Here's Mike's response.
"Thanks for clarifying the Nanton episode, which suggests a strong case for invasion of privacy.
"Regarding the NOTW case, I think the paper did what any paper in that situation believing the information to be in the public's interest would have done. Of course, I'm mindful of the fact that stirring up scandal is the NOTW's bread and butter. However, the paper did not allege that the Nazi references were criminal; they alleged that the Nazi references were in bad taste and called Mosley's judgment and politics into question. So there was no reason to go to the police before publishing. And even if the references were criminal, the paper had no obligation to reveal its information to the police. Had the paper been in possession of information related to, say, an imminent terrorist attack or other clear and present danger to national security, then they would be expected to share that information with the authorities. But in this case, there was no such requirement on their part.
"By the way, many media observers have viewed the Mosley win as a dangerous precedent for press freedom in the U.K. What's your take on that?
"You say: "The problem we have with the media in Trinidad is that everything is sensationalised before being fully fleshed out." You're absolutely right. But for things to be fleshed out, you need intelligent journalists who can think critically about the issues of the day. And therein lies the problem. You can't hire a bunch of 'A' and 'O' level students to go cover politics, business, media, society etc. They're ill-equipped intellectually to grapple with those topics. A university degree should be the minimum requirement for a job in journalism today. That's how it is abroad.
"Look at the staffs of many U.S. news organisations. Many of them are graduates of some of the top U.S. universities. Same thing in the UK, as you know. The BBC is a virtual Oxbridge enclave, as are the Guardian, the Times and the Financial Times. These people are smart, serious journalists, not kids with notepads and microphones 'trying a ting' as we say."
Your "trying a ting" remark hit the nail on the head in reference to the Trinidad media.
Many of the young reporters are coming out of school with "O" and "A" levels and not much else. Others gravitate to the media from other professions such as teaching, banking, public relations, you name it, and because they either look good or sound good according to the station managers, they are given the job.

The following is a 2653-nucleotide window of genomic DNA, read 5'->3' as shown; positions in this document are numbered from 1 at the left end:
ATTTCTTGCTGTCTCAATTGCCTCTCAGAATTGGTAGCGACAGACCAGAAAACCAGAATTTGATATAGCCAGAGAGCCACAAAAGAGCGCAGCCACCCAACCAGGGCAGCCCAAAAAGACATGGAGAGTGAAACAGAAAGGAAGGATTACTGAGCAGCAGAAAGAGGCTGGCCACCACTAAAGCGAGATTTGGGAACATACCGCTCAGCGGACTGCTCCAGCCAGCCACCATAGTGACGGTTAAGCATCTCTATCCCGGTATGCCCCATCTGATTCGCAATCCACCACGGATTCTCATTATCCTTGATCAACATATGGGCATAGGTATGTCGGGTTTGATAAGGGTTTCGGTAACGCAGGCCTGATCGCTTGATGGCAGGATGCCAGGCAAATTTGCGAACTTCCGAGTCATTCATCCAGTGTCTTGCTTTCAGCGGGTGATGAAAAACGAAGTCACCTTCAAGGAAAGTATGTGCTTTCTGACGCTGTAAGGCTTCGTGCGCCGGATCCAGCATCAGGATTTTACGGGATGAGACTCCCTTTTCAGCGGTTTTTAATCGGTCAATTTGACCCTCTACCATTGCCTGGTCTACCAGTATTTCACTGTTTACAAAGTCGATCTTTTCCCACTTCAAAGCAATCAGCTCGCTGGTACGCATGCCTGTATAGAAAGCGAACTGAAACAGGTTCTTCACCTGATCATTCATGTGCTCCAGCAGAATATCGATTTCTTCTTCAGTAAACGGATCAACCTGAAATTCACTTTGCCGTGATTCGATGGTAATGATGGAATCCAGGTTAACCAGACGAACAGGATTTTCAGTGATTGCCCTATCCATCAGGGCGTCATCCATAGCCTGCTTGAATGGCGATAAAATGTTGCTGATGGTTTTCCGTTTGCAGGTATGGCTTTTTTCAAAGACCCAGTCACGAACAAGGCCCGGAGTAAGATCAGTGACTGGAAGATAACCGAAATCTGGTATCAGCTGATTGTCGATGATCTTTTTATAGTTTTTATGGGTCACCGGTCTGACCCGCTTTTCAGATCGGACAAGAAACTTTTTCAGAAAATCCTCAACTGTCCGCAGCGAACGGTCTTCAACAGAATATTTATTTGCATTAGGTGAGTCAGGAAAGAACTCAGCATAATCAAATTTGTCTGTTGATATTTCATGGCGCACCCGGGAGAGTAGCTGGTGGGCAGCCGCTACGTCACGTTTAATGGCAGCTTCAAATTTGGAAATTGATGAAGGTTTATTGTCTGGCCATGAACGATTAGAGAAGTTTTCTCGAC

If you do a survey of how many people in the media today started in the profession with a journalism degree or got subsequent university-level training, you would see the true picture.
It all comes down to what media managers are willing to pay for the talent they are hiring. It's cheaper to pay someone as a trainee or junior reporter rather than as a senior reporter, so they hire from the bottom up and throw that unschooled person into the fray with minimal in house training to cover business, politics, entertainment, etc.
Then after a few years of that, that reporter of course gets to thinking they are the best at what they do, so they get promoted to the rank of senior reporter/broadcast journalist, but often times they never get any formal training. There are lots of people in newsrooms in Trinidad who can be pointed out - the young lady in the You Tube interview is one. She started out as a teacher then went to the Guardian as a trainee reporter. Now she is a senior multi media journalist at TV6. She does not have any media training aside from the few in-house courses her bosses may have sent her on.
Basic media training that would be expected from anyone who has a journalism degree is sorely lacking in the Trinidad media. But what's to be done?
On the issue of press freedom, it probably is sending a message that journalists, media managers, editors need to be careful. If they can prove their case then yes, by all means go out and print the story. But sometimes you have to wonder about their motives. Scandal is the bread and butter of NOTW, but would well-respected media houses like the BBC or ITN have run that same story before anyone else, just to say they scooped everyone else?
Perhaps it comes down to what should be sensationalised and what should not.